Two months ago, the East Hollywood café Cuties – the only self-proclaimed LGBTQI+ coffee shop in Los Angeles – announced that it was in trouble.
Opened in the summer of 2017 after a successful Indiegogo campaign, the café grew out of “Queers, Coffee, and Donuts,” a monthly pop-up which provided a safe space and gathering point for members of the gay, lesbian, bisexual, genderqueer, non-binary and trans communities. Intended by founders Virginia Bauman and Iris Bainum-Houle as “a queer-centered community space,” Cuties serves up gourmet-quality coffee and donuts while also hosting community events, support groups, workshops and film screenings; they provide a meeting location for activist groups with no space of their own, and keep their supporters and clientele in the loop with a regular newsletter.
Importantly, Cuties was also an anomaly in the LA queer scene, a rare and much-needed social environment that wasn’t a bar or a nightclub – something appreciated by the sizeable sector of the LGBTQ+ community who are underage or don’t want to be surrounded by alcohol.
Like most new small businesses, though, the café had a hard time meeting its financial needs.
Late in August, Bauman published a post on Medium thanking its patrons for their support so far, but revealing that Cuties was struggling. “We knew that this experiment had to be self-sustaining,” she wrote. “So far, it isn’t.”
Bauman said that unless the café could raise sufficient financial support, it would have to close its doors. A campaign was launched to raise pledges through the Patreon website. The goal was set at $12,000 a month, and if it could not be met by the end of October, Cuties would be closing.
On Nov. 1, the Cuties team sent a message to its supporters on Patreon. Signed by “Iris, Virginia, Leslie [social media coordinator Leslie Foster], and the entire Cuties team,” it was a declaration of success.
“Psst, hey lovelies, we’ve got some good news for you,” the message begins. “CUTIES IS STAYING OPEN!”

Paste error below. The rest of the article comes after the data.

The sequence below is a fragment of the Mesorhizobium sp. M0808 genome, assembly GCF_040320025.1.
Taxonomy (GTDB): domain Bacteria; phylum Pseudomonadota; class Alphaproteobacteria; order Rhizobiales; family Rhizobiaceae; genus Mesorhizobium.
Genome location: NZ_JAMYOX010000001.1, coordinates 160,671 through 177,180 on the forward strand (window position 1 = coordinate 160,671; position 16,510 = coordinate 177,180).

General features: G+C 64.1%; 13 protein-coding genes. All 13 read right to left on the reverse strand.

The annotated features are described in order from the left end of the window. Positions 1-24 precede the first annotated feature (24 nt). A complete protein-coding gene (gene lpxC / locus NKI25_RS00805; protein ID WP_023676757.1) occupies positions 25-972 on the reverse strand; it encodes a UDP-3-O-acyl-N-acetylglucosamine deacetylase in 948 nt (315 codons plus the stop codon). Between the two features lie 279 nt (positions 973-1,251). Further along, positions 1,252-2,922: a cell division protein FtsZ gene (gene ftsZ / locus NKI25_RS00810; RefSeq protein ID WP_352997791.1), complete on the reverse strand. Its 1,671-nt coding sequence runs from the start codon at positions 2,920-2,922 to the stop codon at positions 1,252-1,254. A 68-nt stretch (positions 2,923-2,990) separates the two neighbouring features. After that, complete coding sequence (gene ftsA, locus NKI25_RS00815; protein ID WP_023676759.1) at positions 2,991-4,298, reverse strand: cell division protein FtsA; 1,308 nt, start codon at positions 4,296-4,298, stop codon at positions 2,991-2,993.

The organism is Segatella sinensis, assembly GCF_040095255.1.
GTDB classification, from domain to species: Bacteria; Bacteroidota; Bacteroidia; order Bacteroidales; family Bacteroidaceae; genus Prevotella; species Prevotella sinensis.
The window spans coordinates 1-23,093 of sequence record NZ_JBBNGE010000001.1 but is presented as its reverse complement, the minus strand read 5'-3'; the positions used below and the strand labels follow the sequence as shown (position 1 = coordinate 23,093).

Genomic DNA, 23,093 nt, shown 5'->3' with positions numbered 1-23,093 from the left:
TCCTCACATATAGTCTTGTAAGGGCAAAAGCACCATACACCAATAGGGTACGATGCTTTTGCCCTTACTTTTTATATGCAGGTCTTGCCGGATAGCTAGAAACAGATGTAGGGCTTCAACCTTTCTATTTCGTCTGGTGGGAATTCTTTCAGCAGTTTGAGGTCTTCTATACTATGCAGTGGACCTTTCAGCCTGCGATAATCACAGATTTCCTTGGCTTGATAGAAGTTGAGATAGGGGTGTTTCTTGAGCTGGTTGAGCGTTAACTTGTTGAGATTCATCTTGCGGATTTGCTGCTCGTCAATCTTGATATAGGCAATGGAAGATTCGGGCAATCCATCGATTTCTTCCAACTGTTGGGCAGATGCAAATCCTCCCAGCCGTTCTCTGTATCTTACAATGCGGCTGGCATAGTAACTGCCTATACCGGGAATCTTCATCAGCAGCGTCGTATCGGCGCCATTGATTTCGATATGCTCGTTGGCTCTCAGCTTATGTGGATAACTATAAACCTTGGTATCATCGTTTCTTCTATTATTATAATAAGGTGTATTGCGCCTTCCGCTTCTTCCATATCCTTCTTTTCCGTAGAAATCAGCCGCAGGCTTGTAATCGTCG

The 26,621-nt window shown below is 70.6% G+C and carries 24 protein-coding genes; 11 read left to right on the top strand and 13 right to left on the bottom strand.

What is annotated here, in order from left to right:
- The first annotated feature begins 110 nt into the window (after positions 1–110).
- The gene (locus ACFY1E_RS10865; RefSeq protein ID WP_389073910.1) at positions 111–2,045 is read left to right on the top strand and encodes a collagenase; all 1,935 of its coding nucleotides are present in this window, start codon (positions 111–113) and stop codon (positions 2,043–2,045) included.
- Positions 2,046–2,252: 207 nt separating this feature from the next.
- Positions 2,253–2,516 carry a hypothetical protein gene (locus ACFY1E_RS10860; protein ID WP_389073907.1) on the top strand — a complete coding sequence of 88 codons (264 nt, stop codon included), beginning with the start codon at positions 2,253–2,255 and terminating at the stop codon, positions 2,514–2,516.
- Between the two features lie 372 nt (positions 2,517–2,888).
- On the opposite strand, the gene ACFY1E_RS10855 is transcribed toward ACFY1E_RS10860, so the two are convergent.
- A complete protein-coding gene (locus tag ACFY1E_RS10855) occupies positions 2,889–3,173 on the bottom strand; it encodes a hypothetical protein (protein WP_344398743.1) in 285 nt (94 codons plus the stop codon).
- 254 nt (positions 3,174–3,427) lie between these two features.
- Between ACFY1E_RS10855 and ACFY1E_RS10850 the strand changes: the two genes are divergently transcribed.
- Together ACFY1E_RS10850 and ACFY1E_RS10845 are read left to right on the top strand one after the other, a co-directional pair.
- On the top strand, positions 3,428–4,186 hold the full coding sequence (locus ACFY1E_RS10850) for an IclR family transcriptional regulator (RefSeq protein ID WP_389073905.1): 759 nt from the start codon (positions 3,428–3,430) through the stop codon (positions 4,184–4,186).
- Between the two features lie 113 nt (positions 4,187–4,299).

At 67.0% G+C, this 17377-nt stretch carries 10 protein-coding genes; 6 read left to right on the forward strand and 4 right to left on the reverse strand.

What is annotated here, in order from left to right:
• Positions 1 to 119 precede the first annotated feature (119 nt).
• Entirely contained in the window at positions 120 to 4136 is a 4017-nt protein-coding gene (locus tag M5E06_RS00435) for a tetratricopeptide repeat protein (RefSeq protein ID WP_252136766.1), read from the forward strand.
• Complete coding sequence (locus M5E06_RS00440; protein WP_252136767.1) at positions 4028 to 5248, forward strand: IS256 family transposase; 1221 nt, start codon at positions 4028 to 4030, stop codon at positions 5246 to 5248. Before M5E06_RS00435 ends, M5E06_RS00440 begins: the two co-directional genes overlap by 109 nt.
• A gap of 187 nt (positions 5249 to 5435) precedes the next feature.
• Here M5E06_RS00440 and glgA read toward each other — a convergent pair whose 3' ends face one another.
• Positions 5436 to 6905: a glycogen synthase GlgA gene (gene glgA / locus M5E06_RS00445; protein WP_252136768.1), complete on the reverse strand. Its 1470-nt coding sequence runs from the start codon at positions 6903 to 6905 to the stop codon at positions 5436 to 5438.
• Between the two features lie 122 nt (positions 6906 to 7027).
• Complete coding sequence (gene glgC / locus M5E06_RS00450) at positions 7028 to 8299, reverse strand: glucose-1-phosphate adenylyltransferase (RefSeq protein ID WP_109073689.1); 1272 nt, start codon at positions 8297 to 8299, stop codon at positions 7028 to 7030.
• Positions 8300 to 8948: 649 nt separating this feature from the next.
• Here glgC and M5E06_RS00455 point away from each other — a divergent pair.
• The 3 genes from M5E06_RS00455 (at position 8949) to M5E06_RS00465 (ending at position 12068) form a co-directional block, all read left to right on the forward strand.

The $12,000 goal had not quite been hit, but according to the announcement, the contributions were enough, combined with the increased business generated by the publicity around the coffee shop’s difficulties, to keep things going.
“Cuties would not exist without YOU,” the message continues. After thanking the shop’s supporters for participating in the various strategies adopted as part of the its campaign to stay open – contributing to the Patreon account, sharing the information on social media, coming to events, frequenting the shop, alerting media, throwing fundraisers, and more – it goes on to say, “You made an impact. You made a difference. You made sure LA’s only LGBTQIA+ coffee shop and community space can stay open.”
Echoing the feelings of many within the community, the Cuties team summed up the victory by saying, “We could all use a win right now and this is one for the books.”
Even though the café has been saved for the moment, the message also points out that the fight goes on.
“Our work as a shop and community is not done,” it stated. “To assure Cuties is safe for many years to come we need to keep up the momentum.”
Keeping the café open will require that the contributions from its Patreon supporters remain ongoing, and that additional subscribers continue to come on board.
“We need you to keep showing up when you are able,” said the staff. “We need you to keep telling publications, celebrities and allies about us. We need you to keep throwing events in our space.”
These requests for ongoing support are not merely an effort to maintain a profitable coffee shop.
Bauman, who is a transgender woman, and Bainum-Houle, who identifies as queer femme and gender-fluid, wanted to create a coffee bar that was geared towards LGBTQ+ people and their allies. Instead of catering to the tropes of LA’s trendy scenesters, they set out to make a location where members of the queer community could feel welcome and comfortable. The project, which they conceived in 2015, became a priority for them after the Pulse Nightclub shootings and the election of Donald Trump – along with his barely-concealed anti-queer agenda – made it clear that there was a dire need of safe gathering places, especially for the most marginalized members of the community.
The funding they seek is necessary for them to continue offering the kinds of community-supportive services that have been the real reason for Cuties all along.
Their Patreon account – which at the time of this writing had reached $11,570, just $430 short of its target amount – is ongoing and will continue to accept new pledges. Any amount, from $2.00 per month and up, is welcome; but starting at $5 there are tiers of membership which offer premiums as an additional incentive for giving.
Though the struggle goes on, the Cuties team is thankful for the support that has helped them overcome the financial obstacle that had seemed destined to bring their experiment to an early end. Their message concludes with their thanks.
“Thank you for your faith in us,” it says. “Thank you for support. Thank you for saving Cuties for everyone. We are here for the folx who need us now and the folx who don’t realize they need Cuties just yet. We are here for our LA community. We are here for travelers like you from all over, both near & far who need a safe space to land, whatever journey you are on.
Here’s to YOU. Onward, to the future. Cuties is needed now more than ever.”
The message is signed with “Love.”